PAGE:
September 1935: Roland C. Casad scratches words onto the skin of an immature banana squash. When grown, the squash becomes an advertising sign.
This squash now proclaims:
“You may not like everything about a person, even so about a newspaper, but if you want to read a real newspaper, read the Los Angeles Times, Roland C Casad.”
This stand-alone photo was published in the Sept. 16, 1935, Los Angeles Times.
On four different occasions, Casad’s squash advertising was featured in The Times. For example, an article accompanied by a different photo in the Oct. 18, 1933, Times reported:
If the railway mail service is gentle in its handling of the parcel post package interested to its care yesterday by Roland C. Casad, orchardist of Covina, President Roosevelt will enjoy at his Thanksgiving Day dinner a huge green banana squash, grown especially for his table.
On the squash, which weighs eighteen pounds and is twenty-one inches long, the President will find a message addressed to himself and the citizenry at large, reading as follows:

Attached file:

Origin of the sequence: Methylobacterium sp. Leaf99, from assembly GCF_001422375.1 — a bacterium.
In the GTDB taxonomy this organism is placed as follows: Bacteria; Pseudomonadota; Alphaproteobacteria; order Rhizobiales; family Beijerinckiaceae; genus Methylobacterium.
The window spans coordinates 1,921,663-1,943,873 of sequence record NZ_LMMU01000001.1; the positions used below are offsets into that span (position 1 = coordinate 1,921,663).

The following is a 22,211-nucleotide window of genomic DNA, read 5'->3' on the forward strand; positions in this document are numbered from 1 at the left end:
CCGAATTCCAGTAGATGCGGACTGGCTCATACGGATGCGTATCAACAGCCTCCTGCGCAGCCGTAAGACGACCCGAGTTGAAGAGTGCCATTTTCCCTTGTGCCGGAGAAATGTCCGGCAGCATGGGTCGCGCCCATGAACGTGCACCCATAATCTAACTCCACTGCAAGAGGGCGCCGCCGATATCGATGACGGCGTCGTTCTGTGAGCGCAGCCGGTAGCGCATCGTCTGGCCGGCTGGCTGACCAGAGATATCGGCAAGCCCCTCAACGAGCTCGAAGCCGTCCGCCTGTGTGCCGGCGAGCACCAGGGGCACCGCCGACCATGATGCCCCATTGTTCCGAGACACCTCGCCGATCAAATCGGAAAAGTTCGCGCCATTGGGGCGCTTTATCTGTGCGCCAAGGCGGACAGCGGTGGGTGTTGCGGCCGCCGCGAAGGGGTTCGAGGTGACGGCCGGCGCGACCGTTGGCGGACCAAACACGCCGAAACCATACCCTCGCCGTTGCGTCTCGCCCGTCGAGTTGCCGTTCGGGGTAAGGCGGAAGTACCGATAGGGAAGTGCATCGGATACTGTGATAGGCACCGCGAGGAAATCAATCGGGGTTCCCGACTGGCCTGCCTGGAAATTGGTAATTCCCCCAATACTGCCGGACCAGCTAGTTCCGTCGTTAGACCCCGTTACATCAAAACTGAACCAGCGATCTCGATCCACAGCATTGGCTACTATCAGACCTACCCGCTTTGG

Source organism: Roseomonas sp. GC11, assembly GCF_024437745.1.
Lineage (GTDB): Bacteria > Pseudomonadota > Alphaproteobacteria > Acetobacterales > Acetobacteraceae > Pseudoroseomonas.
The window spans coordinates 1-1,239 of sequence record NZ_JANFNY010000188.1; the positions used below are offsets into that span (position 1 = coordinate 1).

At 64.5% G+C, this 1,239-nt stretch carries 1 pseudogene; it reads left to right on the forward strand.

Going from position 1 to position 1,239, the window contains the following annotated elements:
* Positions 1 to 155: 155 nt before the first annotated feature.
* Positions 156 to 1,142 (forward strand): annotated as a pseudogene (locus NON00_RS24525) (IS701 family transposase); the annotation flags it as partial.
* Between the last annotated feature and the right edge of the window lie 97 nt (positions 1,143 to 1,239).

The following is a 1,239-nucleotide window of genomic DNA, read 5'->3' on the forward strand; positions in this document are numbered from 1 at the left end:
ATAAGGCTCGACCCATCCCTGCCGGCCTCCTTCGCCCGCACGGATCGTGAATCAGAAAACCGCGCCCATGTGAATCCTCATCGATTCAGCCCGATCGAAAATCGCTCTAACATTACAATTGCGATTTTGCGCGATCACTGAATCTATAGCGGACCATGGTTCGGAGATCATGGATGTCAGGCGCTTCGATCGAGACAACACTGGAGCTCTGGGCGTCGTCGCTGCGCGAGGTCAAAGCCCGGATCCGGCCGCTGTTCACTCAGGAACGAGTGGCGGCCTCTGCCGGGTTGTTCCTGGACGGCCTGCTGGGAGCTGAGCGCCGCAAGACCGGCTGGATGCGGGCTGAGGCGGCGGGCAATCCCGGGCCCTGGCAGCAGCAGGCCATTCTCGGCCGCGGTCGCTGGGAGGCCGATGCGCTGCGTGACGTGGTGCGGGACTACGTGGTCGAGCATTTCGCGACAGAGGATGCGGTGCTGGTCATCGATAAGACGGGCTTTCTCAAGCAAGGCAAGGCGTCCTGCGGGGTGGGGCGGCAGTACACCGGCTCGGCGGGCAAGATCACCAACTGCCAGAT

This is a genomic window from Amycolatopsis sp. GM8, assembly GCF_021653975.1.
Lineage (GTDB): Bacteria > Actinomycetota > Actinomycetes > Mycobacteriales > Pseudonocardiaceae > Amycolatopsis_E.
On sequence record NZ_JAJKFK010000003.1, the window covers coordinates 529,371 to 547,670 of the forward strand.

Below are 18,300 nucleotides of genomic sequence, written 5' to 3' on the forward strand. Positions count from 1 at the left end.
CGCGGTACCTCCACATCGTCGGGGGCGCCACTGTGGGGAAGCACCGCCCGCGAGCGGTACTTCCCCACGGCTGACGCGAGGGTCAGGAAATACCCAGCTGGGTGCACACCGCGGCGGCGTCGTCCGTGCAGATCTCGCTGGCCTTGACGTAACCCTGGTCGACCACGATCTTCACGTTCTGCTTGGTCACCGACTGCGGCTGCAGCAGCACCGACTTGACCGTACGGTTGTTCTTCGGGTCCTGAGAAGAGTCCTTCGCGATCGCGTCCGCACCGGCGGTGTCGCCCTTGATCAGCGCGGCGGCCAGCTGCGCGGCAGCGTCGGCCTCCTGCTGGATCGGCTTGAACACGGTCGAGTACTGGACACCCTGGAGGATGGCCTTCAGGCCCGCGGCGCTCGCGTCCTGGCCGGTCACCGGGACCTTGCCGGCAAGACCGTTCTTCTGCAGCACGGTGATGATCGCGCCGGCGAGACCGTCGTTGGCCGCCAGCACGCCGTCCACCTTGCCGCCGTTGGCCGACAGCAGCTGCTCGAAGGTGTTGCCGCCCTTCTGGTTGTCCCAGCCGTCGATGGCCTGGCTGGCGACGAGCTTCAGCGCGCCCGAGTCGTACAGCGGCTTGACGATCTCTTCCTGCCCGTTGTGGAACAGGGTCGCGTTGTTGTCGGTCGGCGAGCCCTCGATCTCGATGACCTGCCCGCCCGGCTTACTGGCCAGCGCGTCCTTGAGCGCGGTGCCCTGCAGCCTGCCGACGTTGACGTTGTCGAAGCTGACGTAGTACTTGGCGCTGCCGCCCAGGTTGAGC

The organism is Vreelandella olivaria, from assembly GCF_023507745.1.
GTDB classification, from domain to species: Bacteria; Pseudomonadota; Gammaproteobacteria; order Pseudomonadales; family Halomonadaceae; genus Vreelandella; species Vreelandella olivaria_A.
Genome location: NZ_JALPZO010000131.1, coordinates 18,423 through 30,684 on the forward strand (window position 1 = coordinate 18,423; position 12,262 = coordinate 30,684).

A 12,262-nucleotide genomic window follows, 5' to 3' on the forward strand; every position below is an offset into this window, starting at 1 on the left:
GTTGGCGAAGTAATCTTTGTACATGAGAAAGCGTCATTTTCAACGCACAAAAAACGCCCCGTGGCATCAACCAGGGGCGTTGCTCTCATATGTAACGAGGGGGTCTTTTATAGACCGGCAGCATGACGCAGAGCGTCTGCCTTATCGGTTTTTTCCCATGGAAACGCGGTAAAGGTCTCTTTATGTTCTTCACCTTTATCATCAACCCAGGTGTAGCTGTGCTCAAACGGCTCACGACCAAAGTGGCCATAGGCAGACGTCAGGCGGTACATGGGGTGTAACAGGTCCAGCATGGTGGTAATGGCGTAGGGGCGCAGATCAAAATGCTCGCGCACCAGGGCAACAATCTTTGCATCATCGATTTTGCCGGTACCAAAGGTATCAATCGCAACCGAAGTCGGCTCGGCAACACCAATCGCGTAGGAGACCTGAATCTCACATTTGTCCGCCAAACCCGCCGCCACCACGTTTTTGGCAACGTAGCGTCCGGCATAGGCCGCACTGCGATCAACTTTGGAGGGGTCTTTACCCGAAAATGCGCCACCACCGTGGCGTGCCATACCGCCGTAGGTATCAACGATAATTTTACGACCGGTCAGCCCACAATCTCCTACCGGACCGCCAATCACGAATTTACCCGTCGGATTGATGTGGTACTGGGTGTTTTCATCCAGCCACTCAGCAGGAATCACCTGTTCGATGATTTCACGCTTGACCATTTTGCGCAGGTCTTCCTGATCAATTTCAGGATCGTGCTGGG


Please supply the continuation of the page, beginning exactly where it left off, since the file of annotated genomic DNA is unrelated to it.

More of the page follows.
“When the people show as much interest in the solution of this depression as our President, Franklin Delano Roosevelt, does, this depression will soon be over. This is the people’s problem as much as his.”
When the squash was about six weeks old, Mr. Casad, using an ice pick, scratched the message on the vegetable. The scar tissue caused the inscribed letters to stand out as though they were embossed.
After displaying the gift to Postmaster O’Brien, U.S. Atty. Hall and United States Marshal Clark, the grower had it prepared for the parcel post service.
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